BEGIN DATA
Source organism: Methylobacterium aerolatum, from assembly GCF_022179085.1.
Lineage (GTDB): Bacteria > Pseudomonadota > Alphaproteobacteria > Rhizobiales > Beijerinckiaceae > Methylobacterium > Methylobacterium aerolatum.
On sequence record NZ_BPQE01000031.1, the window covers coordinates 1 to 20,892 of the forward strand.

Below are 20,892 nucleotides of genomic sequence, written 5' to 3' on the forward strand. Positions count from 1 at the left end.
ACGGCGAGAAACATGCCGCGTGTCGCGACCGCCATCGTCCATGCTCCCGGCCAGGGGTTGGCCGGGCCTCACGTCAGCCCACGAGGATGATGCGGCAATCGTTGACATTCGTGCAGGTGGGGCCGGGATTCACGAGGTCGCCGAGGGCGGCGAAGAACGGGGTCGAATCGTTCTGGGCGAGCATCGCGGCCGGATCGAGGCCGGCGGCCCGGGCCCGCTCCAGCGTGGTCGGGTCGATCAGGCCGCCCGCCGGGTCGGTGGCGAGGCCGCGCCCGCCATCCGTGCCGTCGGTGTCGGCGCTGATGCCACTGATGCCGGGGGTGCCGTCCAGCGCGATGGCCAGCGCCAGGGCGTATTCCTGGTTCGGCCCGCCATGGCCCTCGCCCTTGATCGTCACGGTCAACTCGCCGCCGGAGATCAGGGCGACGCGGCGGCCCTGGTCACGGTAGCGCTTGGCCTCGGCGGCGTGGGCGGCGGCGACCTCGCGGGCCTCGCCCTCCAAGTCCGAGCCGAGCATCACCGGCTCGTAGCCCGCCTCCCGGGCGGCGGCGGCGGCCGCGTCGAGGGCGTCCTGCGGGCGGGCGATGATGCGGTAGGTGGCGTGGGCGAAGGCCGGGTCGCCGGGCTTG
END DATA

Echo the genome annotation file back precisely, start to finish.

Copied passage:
Source organism: Methylobacterium aerolatum, from assembly GCF_022179085.1.
Lineage (GTDB): Bacteria > Pseudomonadota > Alphaproteobacteria > Rhizobiales > Beijerinckiaceae > Methylobacterium > Methylobacterium aerolatum.
On sequence record NZ_BPQE01000031.1, the window covers coordinates 1 to 20,892 of the forward strand.

Below are 20,892 nucleotides of genomic sequence, written 5' to 3' on the forward strand. Positions count from 1 at the left end.
ACGGCGAGAAACATGCCGCGTGTCGCGACCGCCATCGTCCATGCTCCCGGCCAGGGGTTGGCCGGGCCTCACGTCAGCCCACGAGGATGATGCGGCAATCGTTGACATTCGTGCAGGTGGGGCCGGGATTCACGAGGTCGCCGAGGGCGGCGAAGAACGGGGTCGAATCGTTCTGGGCGAGCATCGCGGCCGGATCGAGGCCGGCGGCCCGGGCCCGCTCCAGCGTGGTCGGGTCGATCAGGCCGCCCGCCGGGTCGGTGGCGAGGCCGCGCCCGCCATCCGTGCCGTCGGTGTCGGCGCTGATGCCACTGATGCCGGGGGTGCCGTCCAGCGCGATGGCCAGCGCCAGGGCGTATTCCTGGTTCGGCCCGCCATGGCCCTCGCCCTTGATCGTCACGGTCAACTCGCCGCCGGAGATCAGGGCGACGCGGCGGCCCTGGTCACGGTAGCGCTTGGCCTCGGCGGCGTGGGCGGCGGCGACCTCGCGGGCCTCGCCCTCCAAGTCCGAGCCGAGCATCACCGGCTCGTAGCCCGCCTCCCGGGCGGCGGCGGCGGCCGCGTCGAGGGCGTCCTGCGGGCGGGCGATGATGCGGTAGGTGGCGTGGGCGAAGGCCGGGTCGCCGGGCTTG